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Highway (46 logging project) to Hell

A proposed logging project could affect thousands of acres of land that Friends of the Douglas-Fir National Monument is trying to protect. The public can comment on the project until Dec. 4.

The logging project, called the Hwy 46 Project, seeks to trim, thin and burn select forest areas in the Breitenbush Watershed, approximately 6 miles northeast of Detroit, Oregon. In addition to improving stand growth, the draft environmental impact statement (DEIS) says the project aims to reduce hazardous fuels and restore sugar pine population, as well as produce forest products for the local economy.

“Restoration thinning does provide logs and jobs in the forests and the mills,” David Stone, president of Friends of the Douglas-Fir National Monument says. “We aren’t opposed to the timber industry making money and thinning projects allow that to happen. As long as the purpose of the thinning is to set the forest back on path to becoming a natural forest.”

The group has not yet officially proposed the national monument, but says it fears the logging will homogenize the forest, open more avenues for invasive species and create swathes of damaged land. “Natural forests are all intact,” Stone says. “When you clear cut you create these patches of damaged tree stands. And when you get endangered species in a forest they don’t do well when their habitat is all cut up into patches.”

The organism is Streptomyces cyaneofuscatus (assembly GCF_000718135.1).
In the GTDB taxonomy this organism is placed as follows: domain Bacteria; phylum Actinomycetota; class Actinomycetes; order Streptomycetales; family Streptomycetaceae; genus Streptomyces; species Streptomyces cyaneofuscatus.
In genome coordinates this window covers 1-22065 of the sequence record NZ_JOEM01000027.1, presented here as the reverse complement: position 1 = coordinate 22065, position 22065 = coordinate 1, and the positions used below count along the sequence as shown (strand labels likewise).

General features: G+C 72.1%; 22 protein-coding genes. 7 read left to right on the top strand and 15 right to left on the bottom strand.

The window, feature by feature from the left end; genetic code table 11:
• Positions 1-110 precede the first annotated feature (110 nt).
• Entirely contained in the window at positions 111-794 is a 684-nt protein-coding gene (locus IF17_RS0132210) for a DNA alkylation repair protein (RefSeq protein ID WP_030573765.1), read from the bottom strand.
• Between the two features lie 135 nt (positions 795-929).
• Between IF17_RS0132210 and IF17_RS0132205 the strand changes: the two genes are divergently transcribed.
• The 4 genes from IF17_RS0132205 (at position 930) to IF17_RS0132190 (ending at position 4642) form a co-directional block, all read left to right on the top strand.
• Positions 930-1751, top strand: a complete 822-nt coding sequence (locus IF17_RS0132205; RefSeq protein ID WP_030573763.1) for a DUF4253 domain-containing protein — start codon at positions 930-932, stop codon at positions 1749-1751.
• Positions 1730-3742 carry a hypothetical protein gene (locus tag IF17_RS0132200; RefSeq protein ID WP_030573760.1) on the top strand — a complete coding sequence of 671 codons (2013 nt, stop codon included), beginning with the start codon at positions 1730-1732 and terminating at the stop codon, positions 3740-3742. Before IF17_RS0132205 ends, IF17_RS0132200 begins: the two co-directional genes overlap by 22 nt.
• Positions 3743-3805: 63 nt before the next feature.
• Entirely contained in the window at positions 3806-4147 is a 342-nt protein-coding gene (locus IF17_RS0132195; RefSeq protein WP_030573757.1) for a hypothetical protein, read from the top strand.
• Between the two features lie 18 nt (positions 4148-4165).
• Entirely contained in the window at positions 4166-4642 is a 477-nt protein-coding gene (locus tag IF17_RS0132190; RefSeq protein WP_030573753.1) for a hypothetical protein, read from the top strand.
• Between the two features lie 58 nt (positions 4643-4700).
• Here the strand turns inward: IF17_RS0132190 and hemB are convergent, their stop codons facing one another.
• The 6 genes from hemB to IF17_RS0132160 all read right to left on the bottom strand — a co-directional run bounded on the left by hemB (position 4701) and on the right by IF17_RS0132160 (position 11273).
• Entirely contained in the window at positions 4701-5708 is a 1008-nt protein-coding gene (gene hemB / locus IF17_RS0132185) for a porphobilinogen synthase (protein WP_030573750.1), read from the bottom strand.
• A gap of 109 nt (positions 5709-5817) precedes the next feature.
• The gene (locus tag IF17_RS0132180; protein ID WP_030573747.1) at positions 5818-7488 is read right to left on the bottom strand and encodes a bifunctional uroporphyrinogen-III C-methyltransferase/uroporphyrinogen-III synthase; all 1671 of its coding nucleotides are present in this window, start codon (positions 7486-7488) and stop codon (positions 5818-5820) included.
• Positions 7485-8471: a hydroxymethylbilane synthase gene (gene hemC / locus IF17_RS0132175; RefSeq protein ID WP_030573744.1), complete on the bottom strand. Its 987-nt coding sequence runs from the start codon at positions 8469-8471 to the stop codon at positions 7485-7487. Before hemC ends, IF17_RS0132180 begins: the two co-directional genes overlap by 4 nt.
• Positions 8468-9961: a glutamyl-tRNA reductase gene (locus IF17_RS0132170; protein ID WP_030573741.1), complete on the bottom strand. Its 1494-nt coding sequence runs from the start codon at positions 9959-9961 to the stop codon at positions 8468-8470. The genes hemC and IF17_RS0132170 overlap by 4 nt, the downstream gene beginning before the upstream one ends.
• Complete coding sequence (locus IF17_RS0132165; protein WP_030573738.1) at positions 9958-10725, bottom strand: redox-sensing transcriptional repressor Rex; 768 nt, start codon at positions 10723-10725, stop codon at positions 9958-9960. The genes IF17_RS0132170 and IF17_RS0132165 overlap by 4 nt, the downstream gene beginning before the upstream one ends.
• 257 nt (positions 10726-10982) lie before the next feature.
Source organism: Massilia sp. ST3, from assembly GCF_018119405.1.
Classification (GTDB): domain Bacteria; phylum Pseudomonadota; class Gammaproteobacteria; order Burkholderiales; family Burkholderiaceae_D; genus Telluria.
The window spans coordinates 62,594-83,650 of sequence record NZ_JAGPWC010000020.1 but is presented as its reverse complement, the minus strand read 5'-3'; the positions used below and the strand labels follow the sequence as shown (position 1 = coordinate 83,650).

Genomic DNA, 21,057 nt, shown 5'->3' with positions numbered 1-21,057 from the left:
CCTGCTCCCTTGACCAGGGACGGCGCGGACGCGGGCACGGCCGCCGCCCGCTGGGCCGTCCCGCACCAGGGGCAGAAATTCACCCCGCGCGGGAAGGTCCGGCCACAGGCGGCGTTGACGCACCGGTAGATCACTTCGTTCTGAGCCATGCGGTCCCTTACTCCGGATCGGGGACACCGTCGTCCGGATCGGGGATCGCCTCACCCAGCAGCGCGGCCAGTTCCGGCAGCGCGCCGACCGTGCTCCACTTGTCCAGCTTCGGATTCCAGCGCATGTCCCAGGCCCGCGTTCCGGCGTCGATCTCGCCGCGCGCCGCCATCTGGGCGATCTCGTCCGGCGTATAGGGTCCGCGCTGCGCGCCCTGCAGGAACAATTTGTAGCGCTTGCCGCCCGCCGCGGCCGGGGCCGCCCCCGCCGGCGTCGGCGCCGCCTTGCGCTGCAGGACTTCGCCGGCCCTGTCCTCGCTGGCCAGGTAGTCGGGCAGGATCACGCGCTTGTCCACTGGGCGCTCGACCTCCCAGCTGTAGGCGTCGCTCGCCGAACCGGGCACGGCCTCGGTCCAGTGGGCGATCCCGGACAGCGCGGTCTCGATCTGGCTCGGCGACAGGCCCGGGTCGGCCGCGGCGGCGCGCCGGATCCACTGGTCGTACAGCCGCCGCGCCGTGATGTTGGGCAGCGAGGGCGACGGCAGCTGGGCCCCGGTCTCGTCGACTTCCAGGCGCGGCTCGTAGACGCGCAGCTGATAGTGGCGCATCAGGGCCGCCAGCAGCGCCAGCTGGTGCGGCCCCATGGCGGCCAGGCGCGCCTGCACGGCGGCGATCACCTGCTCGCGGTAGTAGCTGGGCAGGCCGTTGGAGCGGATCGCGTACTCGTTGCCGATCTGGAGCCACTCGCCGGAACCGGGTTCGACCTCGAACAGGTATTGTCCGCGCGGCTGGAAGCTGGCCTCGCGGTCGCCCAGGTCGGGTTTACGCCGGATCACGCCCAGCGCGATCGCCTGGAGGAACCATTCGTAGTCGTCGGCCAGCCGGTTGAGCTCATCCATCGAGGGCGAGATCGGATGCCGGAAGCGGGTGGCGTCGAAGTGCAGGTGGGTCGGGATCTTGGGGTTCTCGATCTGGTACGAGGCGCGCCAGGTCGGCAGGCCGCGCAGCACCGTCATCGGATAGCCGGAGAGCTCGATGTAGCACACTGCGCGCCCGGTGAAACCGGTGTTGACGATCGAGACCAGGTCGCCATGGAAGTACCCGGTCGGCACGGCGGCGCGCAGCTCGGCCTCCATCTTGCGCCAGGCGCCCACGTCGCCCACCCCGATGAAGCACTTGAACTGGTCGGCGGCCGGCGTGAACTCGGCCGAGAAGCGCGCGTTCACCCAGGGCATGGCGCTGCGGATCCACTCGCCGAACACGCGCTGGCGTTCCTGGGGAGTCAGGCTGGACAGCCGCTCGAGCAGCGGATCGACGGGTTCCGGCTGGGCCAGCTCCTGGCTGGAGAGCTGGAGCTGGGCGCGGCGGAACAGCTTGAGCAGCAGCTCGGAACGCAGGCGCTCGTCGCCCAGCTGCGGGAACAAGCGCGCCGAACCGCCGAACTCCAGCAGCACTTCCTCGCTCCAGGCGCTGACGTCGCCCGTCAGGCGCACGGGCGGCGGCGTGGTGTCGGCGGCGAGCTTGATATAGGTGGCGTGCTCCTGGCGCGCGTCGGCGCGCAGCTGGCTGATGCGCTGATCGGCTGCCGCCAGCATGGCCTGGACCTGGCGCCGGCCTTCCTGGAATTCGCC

Three potential paths are outlined in the DEIS. Alternative one is to do nothing, letting the forest sort itself out. The DEIS provides projections for the impact not intervening in the forest will have. Alternative two — which the DEIS supports — includes allowing commercial logging of fire regenerated areas.

“Alternative two doesn’t allow the forest to be what it wants to be,” Stone says. “We want the protection of stream buffers. If they do re-planting, they need to vary the species … natural forests don’t grow one species, all in a line, all the same age.”

Alternative three, which the Friends conditionally support, allows for the logging of 2,652 acres of land — exempting “virgin natural forests” from logging — compared to the proposed plan, which calls for treating 3,515 acres in total.

“Friends of Douglas-fir National Monument is supportive of scientifically sound, ecological restoration thinning of plantations, where thinning will accelerate the return of a more diverse, natural forest,” Friends of the Douglas-Fir National Monument wrote in an alert. “However, we are adamantly opposed to any logging in virgin natural forests.”

Anyone interested in participating has until Dec. 4 to comment on the process at cara.ecosystem-management.org/Public//CommentInput?Project=47109